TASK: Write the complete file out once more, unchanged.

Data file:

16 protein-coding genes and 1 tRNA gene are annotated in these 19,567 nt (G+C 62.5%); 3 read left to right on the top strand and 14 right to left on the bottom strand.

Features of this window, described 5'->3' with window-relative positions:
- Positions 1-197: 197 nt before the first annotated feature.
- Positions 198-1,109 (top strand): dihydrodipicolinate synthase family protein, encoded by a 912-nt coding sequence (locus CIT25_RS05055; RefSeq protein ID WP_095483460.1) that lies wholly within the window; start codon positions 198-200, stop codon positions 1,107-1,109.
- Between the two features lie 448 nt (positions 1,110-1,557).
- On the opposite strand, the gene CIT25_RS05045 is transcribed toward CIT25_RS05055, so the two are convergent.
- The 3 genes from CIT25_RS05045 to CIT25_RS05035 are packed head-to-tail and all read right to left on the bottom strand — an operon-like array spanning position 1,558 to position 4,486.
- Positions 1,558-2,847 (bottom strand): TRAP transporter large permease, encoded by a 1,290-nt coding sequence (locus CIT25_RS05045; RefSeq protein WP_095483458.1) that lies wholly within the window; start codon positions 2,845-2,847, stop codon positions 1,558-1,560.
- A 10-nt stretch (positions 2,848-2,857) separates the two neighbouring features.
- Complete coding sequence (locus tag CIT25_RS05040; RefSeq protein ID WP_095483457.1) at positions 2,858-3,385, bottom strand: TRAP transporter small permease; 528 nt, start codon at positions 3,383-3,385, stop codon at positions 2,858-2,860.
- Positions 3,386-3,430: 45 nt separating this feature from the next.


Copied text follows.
16 protein-coding genes and 1 tRNA gene are annotated in these 19,567 nt (G+C 62.5%); 3 read left to right on the top strand and 14 right to left on the bottom strand.

Features of this window, described 5'->3' with window-relative positions:
- Positions 1-197: 197 nt before the first annotated feature.
- Positions 198-1,109 (top strand): dihydrodipicolinate synthase family protein, encoded by a 912-nt coding sequence (locus CIT25_RS05055; RefSeq protein ID WP_095483460.1) that lies wholly within the window; start codon positions 198-200, stop codon positions 1,107-1,109.
- Between the two features lie 448 nt (positions 1,110-1,557).
- On the opposite strand, the gene CIT25_RS05045 is transcribed toward CIT25_RS05055, so the two are convergent.
- The 3 genes from CIT25_RS05045 to CIT25_RS05035 are packed head-to-tail and all read right to left on the bottom strand — an operon-like array spanning position 1,558 to position 4,486.
- Positions 1,558-2,847 (bottom strand): TRAP transporter large permease, encoded by a 1,290-nt coding sequence (locus CIT25_RS05045; RefSeq protein WP_095483458.1) that lies wholly within the window; start codon positions 2,845-2,847, stop codon positions 1,558-1,560.
- A 10-nt stretch (positions 2,848-2,857) separates the two neighbouring features.
- Complete coding sequence (locus tag CIT25_RS05040; RefSeq protein ID WP_095483457.1) at positions 2,858-3,385, bottom strand: TRAP transporter small permease; 528 nt, start codon at positions 3,383-3,385, stop codon at positions 2,858-2,860.
- Positions 3,386-3,430: 45 nt separating this feature from the next.